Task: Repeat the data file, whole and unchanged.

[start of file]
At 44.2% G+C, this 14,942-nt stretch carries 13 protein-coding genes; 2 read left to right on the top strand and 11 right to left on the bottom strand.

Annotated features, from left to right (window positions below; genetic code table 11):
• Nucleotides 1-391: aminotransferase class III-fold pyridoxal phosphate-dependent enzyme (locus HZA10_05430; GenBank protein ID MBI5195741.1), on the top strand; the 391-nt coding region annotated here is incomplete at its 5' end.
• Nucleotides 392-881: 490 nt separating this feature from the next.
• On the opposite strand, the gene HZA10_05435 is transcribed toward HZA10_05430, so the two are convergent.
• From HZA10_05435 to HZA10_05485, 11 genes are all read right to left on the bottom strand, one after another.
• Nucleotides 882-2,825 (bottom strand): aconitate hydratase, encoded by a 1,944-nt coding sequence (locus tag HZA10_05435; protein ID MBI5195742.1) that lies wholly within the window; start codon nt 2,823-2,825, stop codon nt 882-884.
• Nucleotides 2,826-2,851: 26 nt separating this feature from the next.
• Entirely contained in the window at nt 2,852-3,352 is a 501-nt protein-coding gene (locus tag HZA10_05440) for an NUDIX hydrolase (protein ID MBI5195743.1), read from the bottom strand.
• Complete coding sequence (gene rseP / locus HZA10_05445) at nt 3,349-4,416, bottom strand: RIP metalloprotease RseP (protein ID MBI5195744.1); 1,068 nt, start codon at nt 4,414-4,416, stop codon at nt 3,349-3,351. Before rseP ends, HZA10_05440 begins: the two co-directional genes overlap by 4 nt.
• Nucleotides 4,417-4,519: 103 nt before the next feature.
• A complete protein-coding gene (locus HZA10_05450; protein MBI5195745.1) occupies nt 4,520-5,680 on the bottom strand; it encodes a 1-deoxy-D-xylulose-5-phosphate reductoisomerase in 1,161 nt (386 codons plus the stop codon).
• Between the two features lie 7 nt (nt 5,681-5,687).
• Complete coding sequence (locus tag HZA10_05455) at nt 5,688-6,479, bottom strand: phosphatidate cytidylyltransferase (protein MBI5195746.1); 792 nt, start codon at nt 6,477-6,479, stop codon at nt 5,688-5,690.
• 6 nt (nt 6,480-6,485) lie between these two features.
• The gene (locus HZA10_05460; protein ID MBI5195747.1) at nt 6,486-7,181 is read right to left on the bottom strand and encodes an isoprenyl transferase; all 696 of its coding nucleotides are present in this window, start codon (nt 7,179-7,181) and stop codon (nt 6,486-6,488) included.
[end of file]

At 44.2% G+C, this 14,942-nt stretch carries 13 protein-coding genes; 2 read left to right on the top strand and 11 right to left on the bottom strand.

Annotated features, from left to right (window positions below; genetic code table 11):
• Nucleotides 1-391: aminotransferase class III-fold pyridoxal phosphate-dependent enzyme (locus HZA10_05430; GenBank protein ID MBI5195741.1), on the top strand; the 391-nt coding region annotated here is incomplete at its 5' end.
• Nucleotides 392-881: 490 nt separating this feature from the next.
• On the opposite strand, the gene HZA10_05435 is transcribed toward HZA10_05430, so the two are convergent.
• From HZA10_05435 to HZA10_05485, 11 genes are all read right to left on the bottom strand, one after another.
• Nucleotides 882-2,825 (bottom strand): aconitate hydratase, encoded by a 1,944-nt coding sequence (locus tag HZA10_05435; protein ID MBI5195742.1) that lies wholly within the window; start codon nt 2,823-2,825, stop codon nt 882-884.
• Nucleotides 2,826-2,851: 26 nt separating this feature from the next.
• Entirely contained in the window at nt 2,852-3,352 is a 501-nt protein-coding gene (locus tag HZA10_05440) for an NUDIX hydrolase (protein ID MBI5195743.1), read from the bottom strand.
• Complete coding sequence (gene rseP / locus HZA10_05445) at nt 3,349-4,416, bottom strand: RIP metalloprotease RseP (protein ID MBI5195744.1); 1,068 nt, start codon at nt 4,414-4,416, stop codon at nt 3,349-3,351. Before rseP ends, HZA10_05440 begins: the two co-directional genes overlap by 4 nt.
• Nucleotides 4,417-4,519: 103 nt before the next feature.
• A complete protein-coding gene (locus HZA10_05450; protein MBI5195745.1) occupies nt 4,520-5,680 on the bottom strand; it encodes a 1-deoxy-D-xylulose-5-phosphate reductoisomerase in 1,161 nt (386 codons plus the stop codon).
• Between the two features lie 7 nt (nt 5,681-5,687).
• Complete coding sequence (locus tag HZA10_05455) at nt 5,688-6,479, bottom strand: phosphatidate cytidylyltransferase (protein MBI5195746.1); 792 nt, start codon at nt 6,477-6,479, stop codon at nt 5,688-5,690.
• 6 nt (nt 6,480-6,485) lie between these two features.
• The gene (locus HZA10_05460; protein ID MBI5195747.1) at nt 6,486-7,181 is read right to left on the bottom strand and encodes an isoprenyl transferase; all 696 of its coding nucleotides are present in this window, start codon (nt 7,179-7,181) and stop codon (nt 6,486-6,488) included.